Frank Lloyd Wright aspired to be a successful, innovative architect. When he was 23, he married Catherine Lee Tobin. Soon, he built his first house, in Oak Park, and started a family. As Wright set up a business, his vision for the design and function of buildings attracted attention and he received prestigious commissions.

His life seemed to be going in just the right direction, until he met Martha “Mamah” Borthwick Cheney. I offer a longer version (with photos) in this month’s issue of Destinations Travel Magazine and it seemed appropriate to include it in this blog.

In 1909, Wright and Mamah, now lovers, went on an extended trip to Europe. Catherine refused to give him a divorce, but Mamah had already left her husband. The affair became a scandal in their social circles.

In 1911, Wright and Mamah returned to the States. Unwelcome among the Chicago elite, Wright began construction near Spring Green, Wisconsin, of a grand house that he would name Taliesin. Mamah moved in with her two children.

Life seemed good in this quiet, secluded place until August 1914.

Based on a friend’s recommendation, Wright had hired a couple from Barbados, Julian and Gertrude Carlton, to be his butler and cook. Visitors and co-workers apparently made open racial slurs, so Julian decided it was time to leave. Before he departed, he wanted revenge

Wright went to Chicago on August 15, leaving Mamah and the children at the estate. They took their lunch in a screened porch, separate from the Taliesin employees’ dining area, where the staff was also having lunch. Among the staff were foreman Thomas Brunker, landscape designer David Lindblom, carpenter Billy Weston, Weston’s 13-year-old son, and draftsmen Hebert Fritz and Emil Brodelle.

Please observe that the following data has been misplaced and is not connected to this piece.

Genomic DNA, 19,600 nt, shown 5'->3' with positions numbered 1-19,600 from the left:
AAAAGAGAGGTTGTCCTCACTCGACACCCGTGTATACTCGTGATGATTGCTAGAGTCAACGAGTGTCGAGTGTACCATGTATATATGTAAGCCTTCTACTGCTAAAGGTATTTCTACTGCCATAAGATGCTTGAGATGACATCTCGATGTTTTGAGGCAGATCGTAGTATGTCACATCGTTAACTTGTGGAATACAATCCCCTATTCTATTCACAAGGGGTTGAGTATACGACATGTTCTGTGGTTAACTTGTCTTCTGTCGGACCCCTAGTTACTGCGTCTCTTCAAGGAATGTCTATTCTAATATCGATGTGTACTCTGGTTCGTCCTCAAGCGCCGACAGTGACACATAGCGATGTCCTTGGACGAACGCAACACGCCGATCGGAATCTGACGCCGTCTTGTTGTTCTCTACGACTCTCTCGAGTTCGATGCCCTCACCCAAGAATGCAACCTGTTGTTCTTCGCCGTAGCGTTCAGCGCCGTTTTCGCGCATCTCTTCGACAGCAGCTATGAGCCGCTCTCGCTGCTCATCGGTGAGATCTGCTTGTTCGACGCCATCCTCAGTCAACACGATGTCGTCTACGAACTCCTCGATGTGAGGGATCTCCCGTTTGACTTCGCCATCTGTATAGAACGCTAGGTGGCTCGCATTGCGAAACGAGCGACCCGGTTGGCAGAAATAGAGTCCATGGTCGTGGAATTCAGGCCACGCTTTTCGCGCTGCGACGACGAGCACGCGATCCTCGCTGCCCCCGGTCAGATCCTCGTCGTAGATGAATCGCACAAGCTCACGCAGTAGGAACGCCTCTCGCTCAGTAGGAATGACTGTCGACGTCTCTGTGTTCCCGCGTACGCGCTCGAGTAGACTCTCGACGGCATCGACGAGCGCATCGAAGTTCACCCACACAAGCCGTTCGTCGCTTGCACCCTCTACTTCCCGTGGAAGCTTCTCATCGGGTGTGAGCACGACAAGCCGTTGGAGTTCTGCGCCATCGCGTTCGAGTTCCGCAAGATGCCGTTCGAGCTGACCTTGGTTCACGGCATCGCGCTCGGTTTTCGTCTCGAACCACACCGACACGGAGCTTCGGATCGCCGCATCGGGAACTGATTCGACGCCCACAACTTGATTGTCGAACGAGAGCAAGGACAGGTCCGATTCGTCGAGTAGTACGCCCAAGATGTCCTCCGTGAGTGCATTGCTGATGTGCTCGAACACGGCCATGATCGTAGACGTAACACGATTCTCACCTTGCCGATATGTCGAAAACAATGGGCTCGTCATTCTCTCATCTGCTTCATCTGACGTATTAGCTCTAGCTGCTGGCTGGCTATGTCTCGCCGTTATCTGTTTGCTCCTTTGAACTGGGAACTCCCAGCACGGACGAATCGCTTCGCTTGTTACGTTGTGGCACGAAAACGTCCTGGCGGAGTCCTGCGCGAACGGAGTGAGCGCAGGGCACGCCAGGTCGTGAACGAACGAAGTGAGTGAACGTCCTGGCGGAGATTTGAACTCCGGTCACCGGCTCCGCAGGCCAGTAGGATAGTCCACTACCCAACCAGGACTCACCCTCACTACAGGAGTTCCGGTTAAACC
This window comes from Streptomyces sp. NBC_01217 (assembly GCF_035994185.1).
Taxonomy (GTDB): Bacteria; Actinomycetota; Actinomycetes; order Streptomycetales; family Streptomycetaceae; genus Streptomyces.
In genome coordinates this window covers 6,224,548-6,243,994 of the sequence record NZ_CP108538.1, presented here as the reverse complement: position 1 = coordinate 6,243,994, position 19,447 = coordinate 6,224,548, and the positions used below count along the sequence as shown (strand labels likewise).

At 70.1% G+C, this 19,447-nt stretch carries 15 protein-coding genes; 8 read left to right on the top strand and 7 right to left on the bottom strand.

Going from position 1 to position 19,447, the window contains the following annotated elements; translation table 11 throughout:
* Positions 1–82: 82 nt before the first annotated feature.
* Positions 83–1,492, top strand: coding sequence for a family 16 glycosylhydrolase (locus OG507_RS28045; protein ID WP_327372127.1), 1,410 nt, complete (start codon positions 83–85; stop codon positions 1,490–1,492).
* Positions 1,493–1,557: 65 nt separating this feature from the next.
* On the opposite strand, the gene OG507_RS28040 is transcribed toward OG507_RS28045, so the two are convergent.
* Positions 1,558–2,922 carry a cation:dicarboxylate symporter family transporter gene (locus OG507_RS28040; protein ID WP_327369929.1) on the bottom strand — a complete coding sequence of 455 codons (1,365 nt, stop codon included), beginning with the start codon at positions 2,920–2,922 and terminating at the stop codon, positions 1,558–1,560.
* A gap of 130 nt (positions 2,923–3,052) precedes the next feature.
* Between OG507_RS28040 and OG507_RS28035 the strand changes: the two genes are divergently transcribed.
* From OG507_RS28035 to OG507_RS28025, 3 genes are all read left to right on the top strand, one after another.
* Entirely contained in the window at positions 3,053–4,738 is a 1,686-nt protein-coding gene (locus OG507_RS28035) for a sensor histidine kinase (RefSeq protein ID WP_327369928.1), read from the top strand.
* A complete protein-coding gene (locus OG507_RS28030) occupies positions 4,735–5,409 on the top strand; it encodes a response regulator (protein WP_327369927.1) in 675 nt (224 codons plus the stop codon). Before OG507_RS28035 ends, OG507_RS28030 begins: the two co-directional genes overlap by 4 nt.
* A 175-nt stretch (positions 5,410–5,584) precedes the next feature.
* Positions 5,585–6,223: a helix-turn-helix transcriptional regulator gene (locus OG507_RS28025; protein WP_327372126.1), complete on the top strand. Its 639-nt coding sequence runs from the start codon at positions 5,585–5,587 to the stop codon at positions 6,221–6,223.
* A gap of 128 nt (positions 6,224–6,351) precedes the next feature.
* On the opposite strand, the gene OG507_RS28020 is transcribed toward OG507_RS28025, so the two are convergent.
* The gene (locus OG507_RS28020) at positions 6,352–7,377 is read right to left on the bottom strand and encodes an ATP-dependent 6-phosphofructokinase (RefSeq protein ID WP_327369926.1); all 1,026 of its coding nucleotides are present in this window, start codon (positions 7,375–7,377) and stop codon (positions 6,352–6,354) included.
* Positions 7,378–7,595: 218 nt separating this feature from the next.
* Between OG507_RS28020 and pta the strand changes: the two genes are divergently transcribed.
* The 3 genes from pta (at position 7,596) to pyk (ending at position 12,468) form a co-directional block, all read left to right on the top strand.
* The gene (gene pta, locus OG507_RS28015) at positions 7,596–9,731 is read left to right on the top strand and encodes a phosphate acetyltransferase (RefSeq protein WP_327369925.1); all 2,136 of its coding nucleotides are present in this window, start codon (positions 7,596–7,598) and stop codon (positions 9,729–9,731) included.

No one noticed that the butler was locking the doors and windows.

Carlton went to the kitchen and ordered Gertrude out of the house. Then, as the men discussed matters of the estate, Julian poured fuel under the doors and torched it. He rushed into Mamah’s dining room with an axe and slaughtered her and her son, who was 12. Mamah’s nine-year-old daughter, Martha, ran in terror, but Julian caught up to her and killed her.

He then waited outside the staff dining room to swing his axe at anyone who managed to break a window to get out. Only Billy Weston and Herbert Fritz got away. They raised an alarm.

The blaze caught the attention of area farmers, who rushed over to help put it out. Law enforcement arrived as well, but Julian Carlton had fled the scene. The sheriff formed a posse and they tracked the mass murderer to a building on the property. He tried to kill himself by swallowing acid, but it failed to work.

Several people called for lynching him on the spot, but the sheriff hauled him off to a jail in nearby Dodgeville. He refused to divulge why he’d committed the mass murder. Gertrude was located and questioned, but she denied any awareness of her husband’s wicked plan.

Wright arrived home that evening to a house in ruins. He was stunned that such a thing could have happened. Losing Mamah was catastrophic.

He buried Mamah in an unmarked grave on the grounds. It was the spot, he said where “desolation ended and began.” He’d suffered for five years because of his love for her, and now she was gone, along with all he had built. Only later would he mark the spot with a simple tombstone.

Julian Carlton lingered for seven weeks, starving himself in prison, before he finally succumbed. There would be no trial.

Wright rebuilt Taliesin, but then he abandoned it. When he returned a decade later, he entered a new creative phase. With a new wife (Catherine had granted the divorce), he founded an architectural school, the "Taliesin Fellowship." Later, he built Taliesin West in Arizona.

Today, visitors can see the property, but no trace remains of the slaughter or the fire that occurred one hundred years ago.

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